For 4-H Kids, Saying Goodbye To An Animal Can Be The Hardest Lesson
There's nothing like the fair. Visitors can gorge on deep-fried Oreos, hot beef sundaes and heaps of cotton candy. There are rides, craft displays and, of course, barns full of animals that nonfarmers rarely get to see. Yet there's one day of the fair that's bittersweet and, for some, downright heart-wrenching. Auction day is when many must say goodbye after a year of training, feeding and caring for an animal.
Every year there are photos circulating online of crying children on market day. Unlike farmers who often have dozens, if not hundreds, of animals, 4-H children work closely with one or two animals for a year, or even longer if the animal, such as a steer, takes more time to raise.
Today there are nearly 6 million participants in the nonprofit 4-H in the United States. The four H's stand for "head, heart, hands and health" and as part of the 4-H pledge, members vow to use these four things for the betterment of "my club, my community, my country and my world."
Though these separations between children and animals are hard, they fit with the 4-H slogan, "Learn by doing." Children learn what it actually takes to raise an animal for food and then let it go.
"There's definitely a relationship," says Marsha Fleeger, a former 4-H'er who grew up on a farm and now covers the organization's events for the ,a newspaper in Greenville, Pa. "You spend a lot of time teaching that animal to walk on a halter. There's a difference between the relationship with that animal and one that's part of a herd."
While in 4-H, Fleeger showed one cow for eight consecutive years. But she still did not find it that hard to sell. "I can honestly say I looked at it as, and I hate to say this, an opportunity to make some money," Fleeger says. "I wasn't significantly attached."
Not everyone does a market project in 4-H — some raise breeding stock or show animals that are more like pets than livestock. There are also 4-H programs that don't involve animals at all — yet for those that do, learning to sell the animal can teach important lessons (and provide some extra cash, too).
One of these lessons is "the cycle of life." Jill Wagner, a former 4-H member from Iowa who works in agriculture, says that even when her children were 2 and 3, she tried to emphasize to them that hamburger didn't come from the grocery store, "It came from the cows down the road. Someone took the time to raise and feed and vaccinate and care for that animal so you could have it on your table," Wagner says.
You're also learning how to market the animal, explains Heather Shultz, a 4-H extension specialist for livestock programs in Georgia. Not only are children raising the animals and learning the how-tos of vaccinations and record-keeping, 4-H'ers with market animals are also being taught how to add up the costs and weigh them against future profits. That's significant for anyone who hopes to raise animals or keep the family farm running smoothly.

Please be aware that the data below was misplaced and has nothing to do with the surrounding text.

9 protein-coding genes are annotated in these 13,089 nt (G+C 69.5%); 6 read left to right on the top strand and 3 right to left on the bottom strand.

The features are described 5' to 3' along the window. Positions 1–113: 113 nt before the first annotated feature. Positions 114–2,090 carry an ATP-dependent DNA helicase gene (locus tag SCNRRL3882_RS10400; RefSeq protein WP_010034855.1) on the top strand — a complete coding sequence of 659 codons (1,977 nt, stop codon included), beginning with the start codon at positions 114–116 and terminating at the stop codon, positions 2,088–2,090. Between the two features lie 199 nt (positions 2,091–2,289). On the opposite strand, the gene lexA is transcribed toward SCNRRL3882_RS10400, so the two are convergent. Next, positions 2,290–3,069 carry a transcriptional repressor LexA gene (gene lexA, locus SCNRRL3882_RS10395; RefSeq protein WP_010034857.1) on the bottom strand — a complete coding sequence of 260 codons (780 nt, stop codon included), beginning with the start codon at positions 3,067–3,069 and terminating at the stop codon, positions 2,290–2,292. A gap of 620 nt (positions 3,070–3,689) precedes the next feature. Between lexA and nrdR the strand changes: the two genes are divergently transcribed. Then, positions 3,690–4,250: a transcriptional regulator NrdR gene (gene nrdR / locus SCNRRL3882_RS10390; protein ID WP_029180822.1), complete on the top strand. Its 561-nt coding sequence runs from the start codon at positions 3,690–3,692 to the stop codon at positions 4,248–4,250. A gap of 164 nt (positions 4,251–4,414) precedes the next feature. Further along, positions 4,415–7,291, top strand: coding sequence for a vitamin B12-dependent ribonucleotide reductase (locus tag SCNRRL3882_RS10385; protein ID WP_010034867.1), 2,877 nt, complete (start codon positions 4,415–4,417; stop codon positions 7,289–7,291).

Katie Pratt, a corn and soybean farmer from northern Illinois, sold her first market calf when she was 8 years old. "His name was Justin, and he was my best friend. We went to the fair and I got a blue ribbon," she recalls almost wistfully. "When the reality of the fact that he had to go to market hit, it was awful."
She says her father still gets teary talking about how hard that day was for his young daughter. But she explains that as a kid whose family's income comes from raising livestock, learning how to care for an animal and then letting it go is important. "I hate to sound crass or blunt, but you get over it," she says.
It seems that parents' or 4-H leaders' explanation (or lack of explanation) of what it means to raise a market animal makes the biggest difference for children on market day. "As long as parents take them into it with the understanding that this animal is being sold and not coming home, tears may be shed, but most of them go back to it," Fleeger says. "The rewards are greater than the heartache."
Today, parents are more likely to try to shelter their children from the reality of slaughter, says Shultz. "I've seen a shift," she explains. Even with her own children, she recognizes that her automatic response is to shield them. "But I feel by being a transparent parent and explaining everything, it's easier at the end [of the project]."
Wagner and her sister grew up raising sheep through 4-H, and despite a few traumatic experiences (Wagner says the first year, their father didn't tell them the animals were meant to go to market until after they were gone), it was a "family effort" and a way for them to spend time together.
Now Wagner's children are becoming 4-H age, and while she hopes her daughters will want to show sheep, she won't force them into it. "I remember selling the animals vividly," she says of her own experience. "Of course there was sadness in doing that but it's something I think is good for kids to understand." Maybe it was that sadness that taught her to appreciate where her food comes from and the effort and occasional heartache that goes into caring for any living creature.
"I see how much my kids, who know where food comes from, waste," Wagner says. "The amount of waste in schools and even in households is really upsetting to me because of the process the animals have to go through. We need to appreciate that an animal had to give its life for this meal to land on your table."
Tove K. Danovich is a journalist based in Portland, Ore.
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